Muddled mix of safety issues relative to dying in a crash

In late June, this weekly article was all about people underestimating the risk of driving. In the June 27, 2013 issue of “Status Report” from the Insurance Institute for Highway Safety, some very interesting statistics caught my attention. The article explained that the chances of dying in a crash vary across the globe. Of particular interest was the fact that about 1.2 million people die in road crashes each year, but the estimated traffic deaths per 100,000 people had extreme variations worldwide.

For instance, in the U.S., there are about 11 deaths annually per 100,000 people. You might expect Canada would be about the same, but there, only about seven per 100,000 people die each year. Traffic deaths per 100,000 in the U.K. are only four, Japan only five, and in Sweden, only three.

On the other extreme, in Venezuela, about 37 deaths occur per 100,000 people annually. In South Africa, the rate is 32/100,000 and in Malaysia, it is estimated at 25 per 100,000.

So, what accounts for the differences? According to the IIHS, missing from many vehicles built for the burgeoning middle class in markets such as Argentina, Brazil, Indonesia, Malaysia and Mexico are strong occupant compartments that won’t collapse in a crash and crumple zones to absorb crash energy. Frontal airbags for the driver and front passenger – standard on U.S. vehicles since 1999 – are typically optional equipment.

Without strong government safety regulations, says the IIHS, automakers, including the big U.S., Japanese and European manufacturers, can sell cars in emerging markets that aren’t as safe as ones they sell in industrialized countries. At the same time, consumers may not realize that their vehicles won’t protect them in crashes as well as the same or similar models sold in other parts of the world because their countries don’t have crash test programs for consumer information.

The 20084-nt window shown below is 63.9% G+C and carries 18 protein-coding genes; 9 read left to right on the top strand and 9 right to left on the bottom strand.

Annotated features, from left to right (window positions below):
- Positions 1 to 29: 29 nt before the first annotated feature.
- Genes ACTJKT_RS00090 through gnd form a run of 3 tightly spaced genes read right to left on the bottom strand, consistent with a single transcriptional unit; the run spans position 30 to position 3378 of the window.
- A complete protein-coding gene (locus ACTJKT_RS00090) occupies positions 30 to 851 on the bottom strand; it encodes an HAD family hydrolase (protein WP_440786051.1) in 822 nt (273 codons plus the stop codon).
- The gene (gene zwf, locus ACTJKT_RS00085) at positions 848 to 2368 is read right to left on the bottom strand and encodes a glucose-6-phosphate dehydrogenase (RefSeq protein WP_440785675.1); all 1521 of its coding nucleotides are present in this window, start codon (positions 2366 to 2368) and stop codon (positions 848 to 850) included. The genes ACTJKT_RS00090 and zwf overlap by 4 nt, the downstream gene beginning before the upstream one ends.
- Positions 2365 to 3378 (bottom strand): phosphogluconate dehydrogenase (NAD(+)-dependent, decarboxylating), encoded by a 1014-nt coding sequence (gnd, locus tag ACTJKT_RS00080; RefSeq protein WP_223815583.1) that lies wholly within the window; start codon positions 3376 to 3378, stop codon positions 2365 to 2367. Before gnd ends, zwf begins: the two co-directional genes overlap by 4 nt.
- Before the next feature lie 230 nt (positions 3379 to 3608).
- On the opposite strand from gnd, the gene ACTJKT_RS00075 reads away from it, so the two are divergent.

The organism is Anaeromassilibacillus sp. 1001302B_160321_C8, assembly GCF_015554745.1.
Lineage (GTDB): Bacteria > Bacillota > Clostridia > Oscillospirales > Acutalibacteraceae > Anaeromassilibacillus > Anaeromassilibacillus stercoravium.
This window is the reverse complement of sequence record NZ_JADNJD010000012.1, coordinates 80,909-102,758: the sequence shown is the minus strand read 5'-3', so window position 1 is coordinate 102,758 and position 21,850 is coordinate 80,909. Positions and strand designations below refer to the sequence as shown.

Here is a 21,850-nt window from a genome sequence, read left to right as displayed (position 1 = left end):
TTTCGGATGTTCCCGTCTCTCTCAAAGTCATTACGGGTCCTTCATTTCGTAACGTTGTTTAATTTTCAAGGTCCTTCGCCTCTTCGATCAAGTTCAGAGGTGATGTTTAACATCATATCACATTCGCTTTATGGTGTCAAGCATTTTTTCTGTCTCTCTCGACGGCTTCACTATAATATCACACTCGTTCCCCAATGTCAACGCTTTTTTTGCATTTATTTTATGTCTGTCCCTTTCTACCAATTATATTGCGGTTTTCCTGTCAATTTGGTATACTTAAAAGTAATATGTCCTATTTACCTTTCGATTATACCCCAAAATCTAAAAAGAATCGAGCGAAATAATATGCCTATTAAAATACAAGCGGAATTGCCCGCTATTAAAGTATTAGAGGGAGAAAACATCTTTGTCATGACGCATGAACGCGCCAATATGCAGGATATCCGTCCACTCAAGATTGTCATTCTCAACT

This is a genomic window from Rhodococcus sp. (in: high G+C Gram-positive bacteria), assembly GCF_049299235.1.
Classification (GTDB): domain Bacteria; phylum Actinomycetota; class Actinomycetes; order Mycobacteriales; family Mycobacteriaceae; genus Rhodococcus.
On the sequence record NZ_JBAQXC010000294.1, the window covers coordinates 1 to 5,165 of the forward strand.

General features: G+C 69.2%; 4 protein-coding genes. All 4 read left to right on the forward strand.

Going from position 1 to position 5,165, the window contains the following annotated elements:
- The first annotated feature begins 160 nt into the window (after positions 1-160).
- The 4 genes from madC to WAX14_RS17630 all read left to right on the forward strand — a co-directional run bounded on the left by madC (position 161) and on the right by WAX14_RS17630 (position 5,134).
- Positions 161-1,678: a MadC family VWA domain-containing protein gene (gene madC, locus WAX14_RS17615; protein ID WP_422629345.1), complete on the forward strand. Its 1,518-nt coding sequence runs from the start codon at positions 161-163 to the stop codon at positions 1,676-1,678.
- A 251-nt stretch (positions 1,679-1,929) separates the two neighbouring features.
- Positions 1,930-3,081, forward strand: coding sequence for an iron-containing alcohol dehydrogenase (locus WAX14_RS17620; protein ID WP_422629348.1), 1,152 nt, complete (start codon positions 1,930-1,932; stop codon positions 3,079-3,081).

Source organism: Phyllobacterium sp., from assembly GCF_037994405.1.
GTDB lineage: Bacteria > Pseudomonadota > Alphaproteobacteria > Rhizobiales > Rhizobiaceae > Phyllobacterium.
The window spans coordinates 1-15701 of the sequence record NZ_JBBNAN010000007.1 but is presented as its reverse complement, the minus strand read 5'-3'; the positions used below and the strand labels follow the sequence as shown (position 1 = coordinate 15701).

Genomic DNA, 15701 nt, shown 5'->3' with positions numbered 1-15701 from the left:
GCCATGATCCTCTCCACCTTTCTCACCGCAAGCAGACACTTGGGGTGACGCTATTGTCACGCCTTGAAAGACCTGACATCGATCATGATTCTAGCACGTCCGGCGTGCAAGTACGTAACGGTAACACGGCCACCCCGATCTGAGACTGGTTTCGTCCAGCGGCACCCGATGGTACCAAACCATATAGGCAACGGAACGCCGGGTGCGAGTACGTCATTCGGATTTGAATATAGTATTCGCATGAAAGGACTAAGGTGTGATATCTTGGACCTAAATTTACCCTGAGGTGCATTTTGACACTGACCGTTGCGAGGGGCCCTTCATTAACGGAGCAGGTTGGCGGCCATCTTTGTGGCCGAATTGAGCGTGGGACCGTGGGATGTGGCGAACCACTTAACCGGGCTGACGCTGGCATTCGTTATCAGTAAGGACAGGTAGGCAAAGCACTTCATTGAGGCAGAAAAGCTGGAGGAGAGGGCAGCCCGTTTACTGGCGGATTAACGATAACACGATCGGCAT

For vehicle occupants, crashworthy cars with good restraint systems are important to reducing deaths and injuries, but vehicle-based strategies alone don’t address the entire problem, says the IIHS. Better road infrastructure and adoption and enforcement of laws that address preventable deaths and injuries also are needed. Only 28 countries, representing seven percent of the world’s population, have comprehensive national laws to address five key risk factors, the World Health Organization estimates. These include laws on speeding, alcohol-impaired driving, safety belt use in front and rear seats, child restraint use and motorcycle helmets for all riders.

Be glad you are living in the United States, where the majority of new vehicles sold earn top crash test ratings, as do vehicles sold in Europe and Australia. And, in New York state, we do a good job of enforcing the laws addressing the five risk factors previously mentioned. But, we can do better, as evidenced by the significantly lower chance of dying in a crash in the U.K., Sweden, Germany, Japan and Canada. Let’s get going.

For more articles on traffic law and safety, go to the traffic safety board’s web site at and click on “Traffic Safety Board” under “departments”; then look for “Did You Know” articles under “services.”